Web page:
Getting serious about equity also means addressing the way the University currently undervalues “feminized labor” — care work that is traditionally (though not exclusively) done by women. Activists and scholars have long argued that such work is underpaid, if it is compensated at all. Indeed, a big part of the struggle is getting those in power to even acknowledge that this kind of labor is work, and therefore worthy of compensation. Our platform addresses this issue in two important ways. 

First, we’re demanding a minimum wage of $20 per hour for the mandatory, unpaid, field placement internships that Master of Social Work students must do as part of their degrees. Social workers as a whole are already underpaid and overworked, and according to Aerie Davey, a former U-M MSW student, “it sends a message that the work we do is not valuable, which is a lie. And I would also say … it’s misogynistic, as well, in this predominantly woman-dominated field.” Unlike in the woman-dominated School of Social Work, mandatory internships in the Ross School of Business  and the Ford School of Public Policy are typically compensated. 

The second way our platform addresses the University’s undervaluing of “feminized labor” is through our childcare demands. Right now, the childcare subsidy eligibility requirements exclude any care that is not done by a licensed childcare provider. The work of childcare does not stop being work if it is done by a family member, a neighbor or a nanny. All childcare labor is work and deserves to be compensated as such. That’s why we’re calling for the University to remove the licensed care requirement, as it did during the height of the COVID-19 pandemic. Even the loftiest speech about equity counts for nothing if the University refuses to compensate care workers.

Our platform would also make campus more inclusive by addressing the widespread harassment, discrimination and abuse that disproportionately targets the most marginalized people at the University. High-profile cases of harassment and assault are only the most prominent indicators of the University’s culture of harassment. Our 2021 membership survey found that up to 29% of female graduate students had been sexually harassed at the University, and at least one in four grad students of color had experienced racism, with even higher rates among disabled, Black, LGBTQIA+ and economically disadvantaged graduate students. We propose a no-questions-asked transitional funding program that would provide at least one semester of funding so that graduate students could escape abusive advisor (and other) relationships. This would build on a similar but limited program already established by LSA.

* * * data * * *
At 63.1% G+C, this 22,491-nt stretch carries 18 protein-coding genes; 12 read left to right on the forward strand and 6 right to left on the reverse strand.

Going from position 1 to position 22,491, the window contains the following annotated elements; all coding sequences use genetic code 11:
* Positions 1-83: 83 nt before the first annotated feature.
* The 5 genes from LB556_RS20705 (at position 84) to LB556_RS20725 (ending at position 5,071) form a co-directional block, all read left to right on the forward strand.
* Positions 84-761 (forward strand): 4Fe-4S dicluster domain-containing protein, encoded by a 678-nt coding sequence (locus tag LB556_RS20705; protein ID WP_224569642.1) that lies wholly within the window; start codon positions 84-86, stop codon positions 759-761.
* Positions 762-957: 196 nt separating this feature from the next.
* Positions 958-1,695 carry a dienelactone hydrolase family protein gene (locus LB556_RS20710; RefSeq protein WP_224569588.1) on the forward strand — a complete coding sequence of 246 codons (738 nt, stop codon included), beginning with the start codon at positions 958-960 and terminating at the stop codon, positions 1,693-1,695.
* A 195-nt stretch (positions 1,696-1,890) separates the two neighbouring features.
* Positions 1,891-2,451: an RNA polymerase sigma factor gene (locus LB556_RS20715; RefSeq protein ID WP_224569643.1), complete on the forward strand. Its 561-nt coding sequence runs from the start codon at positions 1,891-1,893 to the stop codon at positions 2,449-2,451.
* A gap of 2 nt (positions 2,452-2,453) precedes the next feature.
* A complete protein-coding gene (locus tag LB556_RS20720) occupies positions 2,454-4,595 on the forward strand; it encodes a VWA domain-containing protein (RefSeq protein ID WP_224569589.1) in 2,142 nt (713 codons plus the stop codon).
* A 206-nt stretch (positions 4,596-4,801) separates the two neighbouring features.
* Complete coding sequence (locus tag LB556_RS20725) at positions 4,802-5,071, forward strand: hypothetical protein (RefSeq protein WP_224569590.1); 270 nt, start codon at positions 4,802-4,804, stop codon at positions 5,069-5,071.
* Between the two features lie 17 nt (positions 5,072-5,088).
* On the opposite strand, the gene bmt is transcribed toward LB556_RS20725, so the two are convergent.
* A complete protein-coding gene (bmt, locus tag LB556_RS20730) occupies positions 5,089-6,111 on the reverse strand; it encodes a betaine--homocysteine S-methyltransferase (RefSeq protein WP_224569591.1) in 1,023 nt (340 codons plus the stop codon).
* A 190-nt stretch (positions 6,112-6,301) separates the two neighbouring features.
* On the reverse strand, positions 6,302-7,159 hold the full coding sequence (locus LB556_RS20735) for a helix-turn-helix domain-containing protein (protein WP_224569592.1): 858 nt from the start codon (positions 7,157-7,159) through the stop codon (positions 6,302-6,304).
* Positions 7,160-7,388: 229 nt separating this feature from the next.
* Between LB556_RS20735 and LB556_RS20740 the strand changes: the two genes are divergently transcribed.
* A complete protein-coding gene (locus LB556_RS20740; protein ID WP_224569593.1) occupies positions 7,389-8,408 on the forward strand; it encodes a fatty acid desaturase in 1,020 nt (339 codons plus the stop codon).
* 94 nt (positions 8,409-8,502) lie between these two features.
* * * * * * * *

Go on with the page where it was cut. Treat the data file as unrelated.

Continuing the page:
For too many, police are also a source of harassment, discrimination and abuse. Our membership survey showed that over a quarter of students had negative interactions with DPSS, with higher rates among Black graduates. The vast majority of DPSS activity is not in response to violence but rather to situations that do not require armed police officers. There is an urgent need for a non-police, unarmed alternative to police to address public safety needs — and the community-based Coalition for Re-envisioning Our Safety has been doing just that for over a year; CROS received endorsements from GEO and more than 40 other organizations. CROS’ evidence-based public safety program would serve all of Washtenaw County, including the Ann Arbor campus, so we’re calling on the University to pay its fair share to support this innovative and exciting new initiative.

Taken together, these proposals would make graduate school significantly more inclusive and equitable by the beginning of the 2023-24 academic year. As graduate workers, we recognize that our struggles are interconnected and that we must fight for a campus and community in which people from all backgrounds can not only survive but thrive. The common-sense reforms in our platform would support the greater diversity on campus that is so urgently needed. 

In setting out the University’s new workplace values, President Ono said, “words are not enough — our behaviors matter.” We couldn’t agree more and hope that his administration will stay true to its commitments to DEI and work with us to make these proposals a reality. 

The Graduate Employees Organization at the University of Michigan can be reached at UMGEO@geo3550.org.